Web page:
Experimental measurements of particulate matter distribution in a catalyzed particulate filter

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Department of Mechanical Engineering-Engineering Mechanics


The investigation of the distribution of particulate matter (PM) inside a catalyzed particulate filter (CPF) is studied in this work. The goal was to identify how loading, passive oxidation, active regeneration, and post loading conditions affect the PM distribution. The PM distribution was measured using an Advantest TAS7000 3D Imaging Analysis System, which nondestructively measures the PM distribution. A total of nine experiments were conducted, resulting in three loading scans, four passive oxidation scans, four active regeneration scans, and two post loading scans. The loading experiments were run with two different target PM loadings of 3 and 5 g/L. The passive oxidation experiments were run under two different engine conditions, and four different amounts of PM were oxidized. The active regeneration experiments were run at two target temperatures of 525 and 600 °C, and four levels of PM were oxidized. One post loading experiment was completed after a passive oxidation, and one was completed after an active regeneration. The results show that the PM distribution after loading is similar to the model-predicted PM distribution, which is calculated using the wall flow velocity distribution. The amount of PM in the substrate affects the axial distribution uniformity. The amount of PM passively oxidized or actively regenerated affects the axial distribution uniformity as well. The effect of post loading is dependent on whether the PM was passively oxidized or actively regenerated.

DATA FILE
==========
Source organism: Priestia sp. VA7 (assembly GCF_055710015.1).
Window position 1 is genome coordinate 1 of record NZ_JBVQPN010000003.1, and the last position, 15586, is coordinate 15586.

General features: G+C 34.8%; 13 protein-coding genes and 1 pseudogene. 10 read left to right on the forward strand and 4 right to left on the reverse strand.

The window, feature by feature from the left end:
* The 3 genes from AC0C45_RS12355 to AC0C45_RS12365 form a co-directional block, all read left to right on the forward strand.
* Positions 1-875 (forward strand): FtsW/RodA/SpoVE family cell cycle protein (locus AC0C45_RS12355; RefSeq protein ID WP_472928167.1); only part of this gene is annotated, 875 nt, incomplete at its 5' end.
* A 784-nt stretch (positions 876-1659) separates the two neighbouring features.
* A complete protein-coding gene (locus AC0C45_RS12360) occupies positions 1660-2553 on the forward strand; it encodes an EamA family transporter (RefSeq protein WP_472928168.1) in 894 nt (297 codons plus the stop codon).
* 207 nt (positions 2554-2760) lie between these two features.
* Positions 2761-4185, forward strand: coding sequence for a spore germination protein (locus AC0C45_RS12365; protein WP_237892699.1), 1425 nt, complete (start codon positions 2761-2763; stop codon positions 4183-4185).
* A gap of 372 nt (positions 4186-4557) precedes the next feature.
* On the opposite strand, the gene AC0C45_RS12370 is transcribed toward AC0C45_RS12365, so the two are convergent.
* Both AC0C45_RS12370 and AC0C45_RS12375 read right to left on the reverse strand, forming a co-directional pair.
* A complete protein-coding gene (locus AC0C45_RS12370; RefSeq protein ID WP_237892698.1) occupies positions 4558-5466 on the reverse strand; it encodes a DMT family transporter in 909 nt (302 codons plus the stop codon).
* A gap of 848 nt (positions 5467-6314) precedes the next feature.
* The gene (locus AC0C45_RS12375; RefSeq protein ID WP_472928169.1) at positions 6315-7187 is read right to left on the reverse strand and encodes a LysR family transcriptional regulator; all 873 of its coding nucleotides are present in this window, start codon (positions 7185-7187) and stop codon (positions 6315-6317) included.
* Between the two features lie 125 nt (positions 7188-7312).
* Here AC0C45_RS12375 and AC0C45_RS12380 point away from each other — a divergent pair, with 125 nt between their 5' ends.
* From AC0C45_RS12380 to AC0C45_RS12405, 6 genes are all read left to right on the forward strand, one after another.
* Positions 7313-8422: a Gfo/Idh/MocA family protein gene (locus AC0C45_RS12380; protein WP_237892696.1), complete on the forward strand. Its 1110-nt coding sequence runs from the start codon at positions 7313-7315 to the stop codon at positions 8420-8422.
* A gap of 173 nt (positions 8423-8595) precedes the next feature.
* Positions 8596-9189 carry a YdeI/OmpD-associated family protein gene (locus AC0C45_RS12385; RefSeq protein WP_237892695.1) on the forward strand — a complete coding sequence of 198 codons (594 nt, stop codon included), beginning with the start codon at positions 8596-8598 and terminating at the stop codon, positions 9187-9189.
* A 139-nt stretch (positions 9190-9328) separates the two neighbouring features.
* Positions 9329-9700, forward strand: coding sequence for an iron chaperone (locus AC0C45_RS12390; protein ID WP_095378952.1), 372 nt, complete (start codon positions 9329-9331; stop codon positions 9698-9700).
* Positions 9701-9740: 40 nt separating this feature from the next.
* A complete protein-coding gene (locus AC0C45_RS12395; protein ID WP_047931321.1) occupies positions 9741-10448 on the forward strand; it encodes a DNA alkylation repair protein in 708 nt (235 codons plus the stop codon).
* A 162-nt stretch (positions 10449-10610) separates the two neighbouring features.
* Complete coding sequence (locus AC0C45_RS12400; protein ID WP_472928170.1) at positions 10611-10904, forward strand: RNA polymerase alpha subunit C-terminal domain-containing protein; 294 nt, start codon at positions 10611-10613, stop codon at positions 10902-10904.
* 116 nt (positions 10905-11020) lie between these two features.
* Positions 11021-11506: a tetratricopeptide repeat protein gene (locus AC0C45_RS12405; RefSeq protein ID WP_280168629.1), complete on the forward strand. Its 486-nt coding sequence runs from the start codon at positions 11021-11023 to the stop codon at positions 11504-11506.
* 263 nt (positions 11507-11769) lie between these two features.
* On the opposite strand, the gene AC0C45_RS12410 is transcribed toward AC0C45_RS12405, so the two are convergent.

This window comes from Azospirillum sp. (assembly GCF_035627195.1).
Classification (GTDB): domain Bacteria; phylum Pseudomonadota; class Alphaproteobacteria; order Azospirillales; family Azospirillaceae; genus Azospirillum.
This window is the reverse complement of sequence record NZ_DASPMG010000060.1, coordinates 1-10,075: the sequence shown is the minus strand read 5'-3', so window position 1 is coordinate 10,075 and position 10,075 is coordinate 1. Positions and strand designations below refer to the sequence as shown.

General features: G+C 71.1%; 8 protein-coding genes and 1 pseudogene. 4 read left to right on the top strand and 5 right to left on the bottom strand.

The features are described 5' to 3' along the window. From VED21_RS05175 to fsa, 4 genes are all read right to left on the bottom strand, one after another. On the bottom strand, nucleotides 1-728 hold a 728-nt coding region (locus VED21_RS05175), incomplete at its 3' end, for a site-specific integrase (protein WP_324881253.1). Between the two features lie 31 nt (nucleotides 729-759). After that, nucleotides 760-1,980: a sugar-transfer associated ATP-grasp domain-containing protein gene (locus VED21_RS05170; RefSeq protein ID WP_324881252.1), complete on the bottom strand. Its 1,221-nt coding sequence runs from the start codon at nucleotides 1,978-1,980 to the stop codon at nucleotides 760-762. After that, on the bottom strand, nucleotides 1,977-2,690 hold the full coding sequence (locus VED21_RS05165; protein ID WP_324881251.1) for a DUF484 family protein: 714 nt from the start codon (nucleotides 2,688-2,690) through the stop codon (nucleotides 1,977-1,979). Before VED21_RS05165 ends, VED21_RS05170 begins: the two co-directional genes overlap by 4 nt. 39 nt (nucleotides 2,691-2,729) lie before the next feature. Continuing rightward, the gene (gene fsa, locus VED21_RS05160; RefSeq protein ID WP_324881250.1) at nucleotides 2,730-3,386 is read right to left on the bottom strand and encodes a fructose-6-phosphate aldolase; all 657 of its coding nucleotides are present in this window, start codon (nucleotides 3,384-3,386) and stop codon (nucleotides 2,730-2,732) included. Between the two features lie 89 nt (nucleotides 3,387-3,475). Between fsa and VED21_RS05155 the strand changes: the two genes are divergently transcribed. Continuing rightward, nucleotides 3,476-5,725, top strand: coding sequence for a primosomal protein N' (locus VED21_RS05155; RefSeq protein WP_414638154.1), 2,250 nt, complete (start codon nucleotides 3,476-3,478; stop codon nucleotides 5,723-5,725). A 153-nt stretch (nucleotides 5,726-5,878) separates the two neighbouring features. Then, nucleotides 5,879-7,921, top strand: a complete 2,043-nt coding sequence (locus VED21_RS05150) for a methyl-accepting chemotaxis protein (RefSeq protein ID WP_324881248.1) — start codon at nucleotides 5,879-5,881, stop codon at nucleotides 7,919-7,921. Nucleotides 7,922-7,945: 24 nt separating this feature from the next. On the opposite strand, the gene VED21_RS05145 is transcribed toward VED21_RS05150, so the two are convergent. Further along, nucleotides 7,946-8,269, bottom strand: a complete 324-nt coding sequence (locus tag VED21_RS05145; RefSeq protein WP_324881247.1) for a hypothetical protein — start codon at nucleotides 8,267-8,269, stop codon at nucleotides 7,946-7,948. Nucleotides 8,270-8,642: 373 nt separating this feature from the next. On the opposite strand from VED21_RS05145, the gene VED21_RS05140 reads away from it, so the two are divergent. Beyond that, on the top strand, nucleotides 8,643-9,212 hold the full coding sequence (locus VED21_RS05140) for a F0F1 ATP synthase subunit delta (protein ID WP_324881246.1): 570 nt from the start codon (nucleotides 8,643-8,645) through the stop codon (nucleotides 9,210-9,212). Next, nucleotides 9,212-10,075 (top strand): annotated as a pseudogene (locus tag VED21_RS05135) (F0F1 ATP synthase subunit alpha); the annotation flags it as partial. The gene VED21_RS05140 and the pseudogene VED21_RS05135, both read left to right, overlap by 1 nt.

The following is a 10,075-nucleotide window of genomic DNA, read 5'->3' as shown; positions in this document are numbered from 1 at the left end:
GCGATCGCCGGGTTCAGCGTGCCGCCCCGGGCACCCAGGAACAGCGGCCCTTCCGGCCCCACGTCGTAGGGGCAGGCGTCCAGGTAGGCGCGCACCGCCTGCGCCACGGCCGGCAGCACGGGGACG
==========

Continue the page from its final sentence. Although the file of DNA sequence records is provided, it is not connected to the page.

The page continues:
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© Springer SIP, AG 2014. Publisher’s version of record: https://doi.org/10.1007/s40825-014-0005-4

Publication Title

Emission Control Science and Technology